Department of: Why haven’t we heard of this until now?

Both of these videos came to my attention through Robert Llewellyn’s twitter feed.

I have no idea what the ice racing series is, but it’s cool!  Here’s the press release for Bigfoot 20:

TEAM BIGFOOT COMPLETES TEST OF FIRST-EVER ELECTRIC MONSTER TRUCK

Odyssey Battery BIGFOOT #20

(St. Louis, MO) Team BIGFOOT, creators of The Original Monster Truck®, recently completed the first test of their newest creation, BIGFOOT #20, the world’s first battery-powered monster truck. November 8, 2012 will go down as another history-making day for the BIGFOOT® team.Legendary monster truck Hall of Fame driver Jim Kramer navigated BIGFOOT #20 over a pair of junk cars donated by a local salvage yard numerous times to the amazement of the crowd, which consisted of BIGFOOT employees, a local TV news station, and numerous BIGFOOT fans. The truck drove around the parking lot and over the cars for over 20 minutes without losing any power, all while remaining eerily quiet. One onlooker remarked “I’ve been going to monster truck shows for years, and I’ve never actually heard the cars get crushed under the tires. This thing is just unreal!”BIGFOOT #20 is the world’s first completely electric powered monster truck. Odyssey Battery, a sponsor of the team for more than a decade, supplied the 36 car batteries that power the truck, and renowned electric engine builder Dennis Berube of Electrified Motorsports of Phoenix, AZ supplied much of the initial electric racing motor know how.

Beginning with an in-house-designed BIGFOOT racing chassis, the team, including shop foreman and lead fabricator Bryan Bertoletti, electronics specialist Gene Greber, and veteran mechanic Chris Ludwig, set about creating a truly one-of-a-kind truck the likes of which the automotive industry has never seen.

The team installed the powerful DC electric motor, which provides the truck with more than 800 ft/lbs of direct-drive torque, then fabricated a pair of custom lexan-encased battery packs that included a grand total of 30 Odyssey batteries, producing 360 volts of power. With that in place, the team turned to a bullet-proof ProFab transfer case to send power to the custom-built driveshafts, which would in turn motivate heavy-duty ZF planetary axles with internal wet disc brakes to handle the stopping chores. BIGFOOT #20 was then equipped with monster truck standard 66-inch tall Firestone flotation tires mounted on blacked-out custom 25-inch steel wheels, eight (8) nitrogen-charged Knight Stalker monster truck racing shocks, and custom limiting straps to prevent over-extension.

BIGFOOT #20 Batteries BIGFOOT #20 Batteries BIGFOOT #20 Battery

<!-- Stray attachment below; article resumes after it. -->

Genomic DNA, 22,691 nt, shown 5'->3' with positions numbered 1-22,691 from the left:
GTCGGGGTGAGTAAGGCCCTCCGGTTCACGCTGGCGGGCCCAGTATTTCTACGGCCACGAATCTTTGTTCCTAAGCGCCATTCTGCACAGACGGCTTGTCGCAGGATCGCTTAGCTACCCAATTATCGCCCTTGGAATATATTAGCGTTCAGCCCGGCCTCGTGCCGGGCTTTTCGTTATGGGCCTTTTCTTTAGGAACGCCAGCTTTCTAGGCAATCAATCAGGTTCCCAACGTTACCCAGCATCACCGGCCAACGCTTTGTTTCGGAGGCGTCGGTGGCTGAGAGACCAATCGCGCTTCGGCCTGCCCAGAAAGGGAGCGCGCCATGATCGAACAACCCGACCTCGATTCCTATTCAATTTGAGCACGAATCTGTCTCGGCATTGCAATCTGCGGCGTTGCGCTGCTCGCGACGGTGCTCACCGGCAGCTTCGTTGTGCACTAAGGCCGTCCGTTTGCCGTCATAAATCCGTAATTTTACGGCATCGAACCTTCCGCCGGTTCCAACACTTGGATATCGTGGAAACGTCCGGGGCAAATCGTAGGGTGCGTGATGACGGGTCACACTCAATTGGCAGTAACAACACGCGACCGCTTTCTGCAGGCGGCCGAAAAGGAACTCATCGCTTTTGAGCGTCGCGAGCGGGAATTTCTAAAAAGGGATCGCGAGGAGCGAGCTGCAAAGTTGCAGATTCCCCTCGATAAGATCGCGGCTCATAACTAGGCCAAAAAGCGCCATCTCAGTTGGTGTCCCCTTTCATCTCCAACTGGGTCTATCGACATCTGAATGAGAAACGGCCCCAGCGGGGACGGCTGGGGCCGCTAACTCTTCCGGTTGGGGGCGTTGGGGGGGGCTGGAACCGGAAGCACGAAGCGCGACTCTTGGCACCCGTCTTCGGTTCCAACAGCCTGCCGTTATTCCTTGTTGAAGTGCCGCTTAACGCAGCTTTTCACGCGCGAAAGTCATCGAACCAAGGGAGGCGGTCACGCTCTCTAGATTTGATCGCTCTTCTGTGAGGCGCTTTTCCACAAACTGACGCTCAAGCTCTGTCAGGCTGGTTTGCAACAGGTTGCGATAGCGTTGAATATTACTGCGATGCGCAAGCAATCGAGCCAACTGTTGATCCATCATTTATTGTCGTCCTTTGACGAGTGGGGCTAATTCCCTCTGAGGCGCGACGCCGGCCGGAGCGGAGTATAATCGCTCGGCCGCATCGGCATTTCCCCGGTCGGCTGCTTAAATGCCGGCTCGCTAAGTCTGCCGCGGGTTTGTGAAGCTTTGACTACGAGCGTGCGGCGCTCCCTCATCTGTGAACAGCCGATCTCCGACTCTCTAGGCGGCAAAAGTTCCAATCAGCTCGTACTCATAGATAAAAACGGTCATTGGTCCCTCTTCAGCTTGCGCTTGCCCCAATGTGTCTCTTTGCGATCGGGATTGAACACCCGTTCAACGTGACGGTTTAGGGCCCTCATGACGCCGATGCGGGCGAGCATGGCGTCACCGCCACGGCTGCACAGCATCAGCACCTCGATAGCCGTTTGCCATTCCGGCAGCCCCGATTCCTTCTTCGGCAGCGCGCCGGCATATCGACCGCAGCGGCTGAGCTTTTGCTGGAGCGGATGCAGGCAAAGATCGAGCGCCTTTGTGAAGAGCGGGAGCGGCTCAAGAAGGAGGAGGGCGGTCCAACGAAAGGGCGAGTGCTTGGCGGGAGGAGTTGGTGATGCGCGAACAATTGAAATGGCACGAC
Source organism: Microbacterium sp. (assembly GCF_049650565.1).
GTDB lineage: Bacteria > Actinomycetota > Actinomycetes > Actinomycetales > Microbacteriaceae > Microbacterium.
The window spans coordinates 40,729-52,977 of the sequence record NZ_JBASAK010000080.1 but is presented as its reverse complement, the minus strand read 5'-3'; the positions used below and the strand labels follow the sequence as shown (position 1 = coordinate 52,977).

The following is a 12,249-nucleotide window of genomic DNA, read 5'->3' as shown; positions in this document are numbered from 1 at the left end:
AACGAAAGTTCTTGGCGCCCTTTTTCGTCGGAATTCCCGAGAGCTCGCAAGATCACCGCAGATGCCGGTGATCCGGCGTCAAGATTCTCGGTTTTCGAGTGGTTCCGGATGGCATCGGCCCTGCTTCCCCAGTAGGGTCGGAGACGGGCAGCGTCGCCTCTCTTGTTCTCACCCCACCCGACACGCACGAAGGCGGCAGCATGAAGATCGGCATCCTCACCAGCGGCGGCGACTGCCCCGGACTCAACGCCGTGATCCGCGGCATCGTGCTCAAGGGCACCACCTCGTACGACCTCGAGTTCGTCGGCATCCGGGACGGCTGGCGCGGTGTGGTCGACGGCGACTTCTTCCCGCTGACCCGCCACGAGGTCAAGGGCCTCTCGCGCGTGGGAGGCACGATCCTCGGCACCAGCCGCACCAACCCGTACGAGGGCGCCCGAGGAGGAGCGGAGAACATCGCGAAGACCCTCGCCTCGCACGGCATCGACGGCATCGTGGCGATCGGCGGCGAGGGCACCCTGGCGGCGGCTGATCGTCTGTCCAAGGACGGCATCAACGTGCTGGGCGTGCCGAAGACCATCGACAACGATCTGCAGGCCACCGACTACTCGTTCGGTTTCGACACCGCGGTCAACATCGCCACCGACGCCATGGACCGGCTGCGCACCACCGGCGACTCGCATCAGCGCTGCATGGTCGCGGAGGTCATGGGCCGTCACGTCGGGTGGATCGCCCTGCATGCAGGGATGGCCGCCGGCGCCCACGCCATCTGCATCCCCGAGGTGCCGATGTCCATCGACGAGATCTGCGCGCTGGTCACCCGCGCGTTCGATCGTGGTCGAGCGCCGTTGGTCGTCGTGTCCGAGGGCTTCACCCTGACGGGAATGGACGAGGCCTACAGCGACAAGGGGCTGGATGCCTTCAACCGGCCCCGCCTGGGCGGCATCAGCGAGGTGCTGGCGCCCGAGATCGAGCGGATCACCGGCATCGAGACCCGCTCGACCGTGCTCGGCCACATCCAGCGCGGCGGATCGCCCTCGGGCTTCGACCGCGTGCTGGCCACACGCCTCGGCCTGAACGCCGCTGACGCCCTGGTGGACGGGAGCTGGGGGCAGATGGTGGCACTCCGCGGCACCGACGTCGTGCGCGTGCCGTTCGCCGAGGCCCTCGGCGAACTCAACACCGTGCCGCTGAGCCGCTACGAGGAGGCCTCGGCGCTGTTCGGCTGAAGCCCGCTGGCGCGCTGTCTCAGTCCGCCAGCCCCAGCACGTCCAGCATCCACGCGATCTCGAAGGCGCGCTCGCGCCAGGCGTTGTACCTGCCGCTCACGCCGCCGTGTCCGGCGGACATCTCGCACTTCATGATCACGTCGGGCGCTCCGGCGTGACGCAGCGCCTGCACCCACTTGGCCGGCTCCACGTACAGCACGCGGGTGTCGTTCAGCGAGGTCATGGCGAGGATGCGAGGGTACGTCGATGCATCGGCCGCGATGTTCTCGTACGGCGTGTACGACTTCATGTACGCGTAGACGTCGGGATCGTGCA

BIGFOOT #20 Motor BIGFOOT 20 BIGFOOT 20 Photo by the Monster Blog

Meanwhile, Nick Dvorchak, BIGFOOT’s in house paint and body man, sprayed some magic on the all-fiberglass Super Duty body, helping to create a multi-layer, graphically-intense paintjob that ran the gamut from difficult fades to hand-painted and detailed electric sparks.

After making its debut to great fanfare at the 2012 SEMA show in Las Vegas, the team wasted no time preparing the truck to make its first test run after its return to St. Louis. By the time the test session was complete, the team’s hopes that they truly had a workable concept on their hands had been fully validated.

A close up shot of the custom electric motor. It was designed and built by Dennis “Kilowatt” Berube.
“We’ve really got something here,” said BIGFOOT VP of Sponsors & Business Development Bob Trent. “A lot of naysayers speculated that we’d never even make it to the cars, much less on top of them. And now we just ran this thing for more than 20 minutes without recharging it. This is really just the start of what this truck can, and will do. A lot of credit goes to Bryan [Bertoletti] and the rest of the guys in the shop for making this truck a reality in what amounts to less than about three months.”

Jim Kramer echoed Trent’s statements and added, “We’ve known for years how powerful our Odyssey Batteries are, but this truck really puts that statement in a new light.” He went on to explain that “The truck was eerily quiet to drive, there’s no roaring noise from a big racing engine in it. So to hear the sounds of the cars crushing underneath the truck and the tires howling on the pavement…that was pretty weird, and cool at the same time!”

The team now plans to complete additional test sessions with the truck, taking what they’ve learned and applying it in hopes of ramping up the performance potential of the new machine. Fans can expect to see it making appearances throughout 2013, with the announcement of official dates expected in the coming weeks.

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“BIGFOOT”®, “Snake Bite”® and “The Original Monster Truck”®
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3 thoughts on “Department of: Why haven’t we heard of this until now?

  1. The ice race is part of the Trophée Andros held each year in France, but it’s not part of a broader electric series unfortunately.
    My sister got to get a couple lap with Franck Lagorce last week and she loved it! 🙂
    It was created 3 years ago but we don’t hear a lot from this race. That’s too bad, people need to know that all sort of electric races exist.

    Btw, Happy New Year! Keep the good work, I hope to read a lot from you this year!! 😉

    PS: thanks for the link Domenick, I used to live right next to Pau and didn’t know they included an electric race to their Grand Prix! 🙂

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